Figure 3c shows the eye diagram at 12.5 Gb/s and 17 Gb/s with pseudorandom binary sequence (PRBS). Single-ended PRBS31 with the magnitude of 1.2 Vpp was up-converted and down-converted by GaAs Schottky diode-based balanced mixers (SAGE Millimeter Inc.). A 18.325-GHz sinusoidal signal from an Agilent E8257D Signal Generator is multiplied by a factor of four to 73.3 GHz by using a S15 MS WR15 Frequency Extension Module (OML Inc.) to create the carrier signal. Figure 3d shows the bit-error-rate (BER) measurements conducted with a 0.5-m E-TUBE channel. PRBS patterns of 27–1 and 231–1 are applied to the mixer while increasing the data rate. A BER of less than 10−12 is observed for data rates less than 12 Gb/s with the PRBS7 pattern. The measured BER at 12.5 Gb/s with the PRBS31 signal is 5.7 × 10−8. Suspected causes of BER degradation are: 1) the reflection occurring at the boundary between the RF port of the mixer and the E-TUBE channel, 2) the band limitation of the mixer, 3) the magnitude and group delay variations of the E-TUBE. Tentative equalization schemes for the E-TUBE link is described in Supplementary Note 5.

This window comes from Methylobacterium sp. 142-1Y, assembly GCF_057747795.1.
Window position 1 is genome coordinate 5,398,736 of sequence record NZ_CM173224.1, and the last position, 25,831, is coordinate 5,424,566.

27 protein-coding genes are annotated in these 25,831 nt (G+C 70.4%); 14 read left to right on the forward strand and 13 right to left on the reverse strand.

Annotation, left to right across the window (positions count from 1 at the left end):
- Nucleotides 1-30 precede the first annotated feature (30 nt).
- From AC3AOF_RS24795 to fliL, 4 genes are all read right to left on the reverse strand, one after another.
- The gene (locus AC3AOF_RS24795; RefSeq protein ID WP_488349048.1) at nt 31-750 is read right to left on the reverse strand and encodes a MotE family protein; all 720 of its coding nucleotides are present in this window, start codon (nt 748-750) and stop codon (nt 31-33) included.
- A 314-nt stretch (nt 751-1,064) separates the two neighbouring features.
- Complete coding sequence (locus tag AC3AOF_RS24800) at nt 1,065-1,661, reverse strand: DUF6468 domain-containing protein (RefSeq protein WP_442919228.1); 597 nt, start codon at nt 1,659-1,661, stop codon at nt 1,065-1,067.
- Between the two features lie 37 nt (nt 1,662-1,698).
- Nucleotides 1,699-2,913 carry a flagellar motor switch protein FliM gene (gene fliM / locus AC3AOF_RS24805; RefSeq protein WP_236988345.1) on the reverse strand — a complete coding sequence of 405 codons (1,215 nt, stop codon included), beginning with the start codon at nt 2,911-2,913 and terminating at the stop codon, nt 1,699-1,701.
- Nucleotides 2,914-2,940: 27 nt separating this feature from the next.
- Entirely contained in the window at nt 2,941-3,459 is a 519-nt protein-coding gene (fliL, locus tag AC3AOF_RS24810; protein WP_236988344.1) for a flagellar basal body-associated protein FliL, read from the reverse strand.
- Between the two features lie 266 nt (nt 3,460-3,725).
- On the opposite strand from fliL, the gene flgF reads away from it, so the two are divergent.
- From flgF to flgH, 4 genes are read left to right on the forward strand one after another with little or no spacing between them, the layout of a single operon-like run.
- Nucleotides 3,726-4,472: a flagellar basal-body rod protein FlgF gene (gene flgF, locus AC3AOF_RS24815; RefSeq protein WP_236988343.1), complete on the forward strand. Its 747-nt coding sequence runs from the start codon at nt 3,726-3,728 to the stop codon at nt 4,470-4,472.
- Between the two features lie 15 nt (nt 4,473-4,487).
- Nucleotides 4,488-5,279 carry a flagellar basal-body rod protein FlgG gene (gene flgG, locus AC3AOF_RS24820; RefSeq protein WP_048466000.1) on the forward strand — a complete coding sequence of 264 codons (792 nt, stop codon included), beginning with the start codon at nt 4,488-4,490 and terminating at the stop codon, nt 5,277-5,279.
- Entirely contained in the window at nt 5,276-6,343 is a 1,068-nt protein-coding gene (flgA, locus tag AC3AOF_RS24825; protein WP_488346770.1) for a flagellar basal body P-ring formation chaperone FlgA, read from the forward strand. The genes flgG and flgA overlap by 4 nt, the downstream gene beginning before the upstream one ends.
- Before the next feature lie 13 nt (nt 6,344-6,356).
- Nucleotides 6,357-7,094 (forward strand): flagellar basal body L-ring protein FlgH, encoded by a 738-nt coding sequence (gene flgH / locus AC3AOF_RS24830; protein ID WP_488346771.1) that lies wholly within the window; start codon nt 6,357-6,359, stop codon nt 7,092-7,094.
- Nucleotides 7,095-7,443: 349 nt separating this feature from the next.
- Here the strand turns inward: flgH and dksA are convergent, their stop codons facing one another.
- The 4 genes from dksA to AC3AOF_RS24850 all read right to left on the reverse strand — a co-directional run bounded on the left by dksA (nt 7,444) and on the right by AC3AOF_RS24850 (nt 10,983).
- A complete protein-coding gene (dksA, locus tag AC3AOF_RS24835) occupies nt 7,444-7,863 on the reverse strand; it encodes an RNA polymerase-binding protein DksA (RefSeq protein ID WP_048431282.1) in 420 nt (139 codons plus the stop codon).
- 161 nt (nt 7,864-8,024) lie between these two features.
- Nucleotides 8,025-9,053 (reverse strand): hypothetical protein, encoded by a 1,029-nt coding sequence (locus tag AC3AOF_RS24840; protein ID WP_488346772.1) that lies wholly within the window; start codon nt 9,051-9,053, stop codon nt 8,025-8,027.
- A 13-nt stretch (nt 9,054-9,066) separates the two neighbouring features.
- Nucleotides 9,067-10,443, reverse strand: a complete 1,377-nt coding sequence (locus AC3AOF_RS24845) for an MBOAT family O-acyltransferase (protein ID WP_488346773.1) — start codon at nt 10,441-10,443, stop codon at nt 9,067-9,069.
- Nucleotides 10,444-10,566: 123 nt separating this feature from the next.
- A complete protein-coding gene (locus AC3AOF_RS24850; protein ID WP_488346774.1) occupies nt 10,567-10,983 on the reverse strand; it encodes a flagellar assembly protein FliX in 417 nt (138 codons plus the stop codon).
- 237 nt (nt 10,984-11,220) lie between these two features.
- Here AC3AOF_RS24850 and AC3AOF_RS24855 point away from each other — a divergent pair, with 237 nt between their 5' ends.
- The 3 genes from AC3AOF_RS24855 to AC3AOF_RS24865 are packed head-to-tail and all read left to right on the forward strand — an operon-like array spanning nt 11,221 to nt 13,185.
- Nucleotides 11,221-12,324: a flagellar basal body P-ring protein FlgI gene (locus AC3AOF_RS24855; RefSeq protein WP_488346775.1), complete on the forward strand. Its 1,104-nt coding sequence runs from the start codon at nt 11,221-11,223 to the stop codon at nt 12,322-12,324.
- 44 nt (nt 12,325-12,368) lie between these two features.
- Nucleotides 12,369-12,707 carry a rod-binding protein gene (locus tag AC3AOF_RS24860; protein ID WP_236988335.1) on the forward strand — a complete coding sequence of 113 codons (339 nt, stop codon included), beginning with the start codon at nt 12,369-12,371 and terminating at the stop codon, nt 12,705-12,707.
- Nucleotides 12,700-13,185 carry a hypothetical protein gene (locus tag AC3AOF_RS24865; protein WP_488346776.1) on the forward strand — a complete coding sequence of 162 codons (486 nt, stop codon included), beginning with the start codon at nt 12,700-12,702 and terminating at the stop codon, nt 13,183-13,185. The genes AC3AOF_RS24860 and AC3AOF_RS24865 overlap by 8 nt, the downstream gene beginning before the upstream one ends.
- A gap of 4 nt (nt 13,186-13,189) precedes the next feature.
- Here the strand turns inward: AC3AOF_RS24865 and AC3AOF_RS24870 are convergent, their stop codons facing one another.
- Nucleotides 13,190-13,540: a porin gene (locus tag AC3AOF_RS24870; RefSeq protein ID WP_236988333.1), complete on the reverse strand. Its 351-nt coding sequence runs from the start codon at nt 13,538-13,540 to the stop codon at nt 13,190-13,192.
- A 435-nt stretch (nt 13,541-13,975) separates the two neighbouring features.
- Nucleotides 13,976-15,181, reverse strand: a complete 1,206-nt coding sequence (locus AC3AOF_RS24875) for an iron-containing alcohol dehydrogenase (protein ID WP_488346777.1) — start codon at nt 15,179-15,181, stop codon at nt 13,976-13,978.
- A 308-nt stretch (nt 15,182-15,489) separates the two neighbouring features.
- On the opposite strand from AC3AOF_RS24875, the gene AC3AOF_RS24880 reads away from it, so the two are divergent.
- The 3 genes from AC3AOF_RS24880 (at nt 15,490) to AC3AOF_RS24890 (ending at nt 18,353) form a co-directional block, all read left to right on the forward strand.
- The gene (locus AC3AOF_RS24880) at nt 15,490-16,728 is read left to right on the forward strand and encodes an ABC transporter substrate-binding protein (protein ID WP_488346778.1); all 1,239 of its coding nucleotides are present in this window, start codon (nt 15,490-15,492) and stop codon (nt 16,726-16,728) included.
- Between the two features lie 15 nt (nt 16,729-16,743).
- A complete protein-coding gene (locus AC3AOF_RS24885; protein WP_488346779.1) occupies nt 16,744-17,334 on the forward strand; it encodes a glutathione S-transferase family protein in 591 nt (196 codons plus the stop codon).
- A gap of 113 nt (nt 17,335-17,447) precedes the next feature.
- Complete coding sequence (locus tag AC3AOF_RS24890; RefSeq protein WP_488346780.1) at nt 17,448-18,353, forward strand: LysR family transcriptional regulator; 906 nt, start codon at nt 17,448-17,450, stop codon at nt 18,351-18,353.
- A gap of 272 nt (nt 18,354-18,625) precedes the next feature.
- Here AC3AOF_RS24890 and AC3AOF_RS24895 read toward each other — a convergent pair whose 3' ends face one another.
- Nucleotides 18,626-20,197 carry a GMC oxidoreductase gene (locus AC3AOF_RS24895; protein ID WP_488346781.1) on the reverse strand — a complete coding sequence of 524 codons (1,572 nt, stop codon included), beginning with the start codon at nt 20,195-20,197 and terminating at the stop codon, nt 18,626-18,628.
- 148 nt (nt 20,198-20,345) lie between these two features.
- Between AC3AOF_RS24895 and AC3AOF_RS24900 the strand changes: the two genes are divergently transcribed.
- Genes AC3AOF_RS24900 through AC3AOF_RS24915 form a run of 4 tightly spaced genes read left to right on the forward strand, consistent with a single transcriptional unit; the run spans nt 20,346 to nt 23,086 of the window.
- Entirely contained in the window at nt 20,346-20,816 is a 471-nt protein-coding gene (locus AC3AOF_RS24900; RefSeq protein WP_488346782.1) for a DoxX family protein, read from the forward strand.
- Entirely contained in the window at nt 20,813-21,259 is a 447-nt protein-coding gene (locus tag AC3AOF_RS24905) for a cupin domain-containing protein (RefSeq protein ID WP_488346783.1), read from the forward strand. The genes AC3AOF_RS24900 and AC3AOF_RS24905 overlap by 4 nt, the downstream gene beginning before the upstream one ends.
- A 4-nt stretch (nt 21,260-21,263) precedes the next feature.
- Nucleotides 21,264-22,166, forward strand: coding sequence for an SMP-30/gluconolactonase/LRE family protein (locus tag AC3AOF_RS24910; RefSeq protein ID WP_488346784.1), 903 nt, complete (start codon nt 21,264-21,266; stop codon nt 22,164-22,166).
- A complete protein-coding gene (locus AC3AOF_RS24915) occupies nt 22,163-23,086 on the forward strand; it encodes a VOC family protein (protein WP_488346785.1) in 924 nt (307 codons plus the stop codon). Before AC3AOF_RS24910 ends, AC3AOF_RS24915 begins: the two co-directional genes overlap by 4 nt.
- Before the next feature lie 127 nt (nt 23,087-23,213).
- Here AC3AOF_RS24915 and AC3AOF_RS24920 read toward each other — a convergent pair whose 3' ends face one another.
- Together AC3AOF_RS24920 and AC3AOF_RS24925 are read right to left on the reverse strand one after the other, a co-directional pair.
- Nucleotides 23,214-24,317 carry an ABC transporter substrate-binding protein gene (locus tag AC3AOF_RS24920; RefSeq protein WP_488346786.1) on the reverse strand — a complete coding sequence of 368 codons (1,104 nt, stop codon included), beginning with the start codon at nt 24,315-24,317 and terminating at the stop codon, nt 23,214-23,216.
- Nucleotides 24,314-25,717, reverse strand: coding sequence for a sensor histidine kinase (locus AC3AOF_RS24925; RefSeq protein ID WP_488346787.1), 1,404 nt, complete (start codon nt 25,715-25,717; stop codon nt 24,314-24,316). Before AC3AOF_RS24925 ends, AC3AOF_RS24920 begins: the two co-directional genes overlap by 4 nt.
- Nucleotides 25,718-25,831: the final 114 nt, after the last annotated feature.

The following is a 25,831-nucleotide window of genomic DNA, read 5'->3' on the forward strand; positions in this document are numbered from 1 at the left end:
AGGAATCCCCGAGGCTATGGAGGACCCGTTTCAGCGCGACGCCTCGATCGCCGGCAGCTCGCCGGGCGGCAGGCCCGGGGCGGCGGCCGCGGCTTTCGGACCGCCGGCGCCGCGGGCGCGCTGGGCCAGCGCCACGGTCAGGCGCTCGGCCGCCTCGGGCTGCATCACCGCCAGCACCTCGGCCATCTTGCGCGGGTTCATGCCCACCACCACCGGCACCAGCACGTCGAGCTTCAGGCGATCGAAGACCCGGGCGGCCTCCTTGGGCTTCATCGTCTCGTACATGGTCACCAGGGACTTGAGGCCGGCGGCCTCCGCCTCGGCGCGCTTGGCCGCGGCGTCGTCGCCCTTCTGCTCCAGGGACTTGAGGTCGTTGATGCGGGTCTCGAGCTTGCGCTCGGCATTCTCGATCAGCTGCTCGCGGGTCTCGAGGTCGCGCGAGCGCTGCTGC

Measurement of coupling imperfection and bending radius

Figure 4a shows the measurements with E-plane/H-plane offsets. No significant performance degradation up to 1.2-mm offset in the H-plane (horizontal) and 0.4-mm offset in the E-plane (vertical) are observed. The E-TUBE requires tighter tolerance in the E-plane than in the H-plane, owing to the rectangular shape of the MWT.

Figure 4

Characterization of coupling imperfection and bending stress (a) Vertical and horizontal misalignment of the waveguide. Measured results for coupling imperfection of the waveguide. (b) Nonplanar connection: measured results for a 10-cm bended E-TUBE whose bending radius is 4.7 mm and for a 10-cm straight E-TUBE.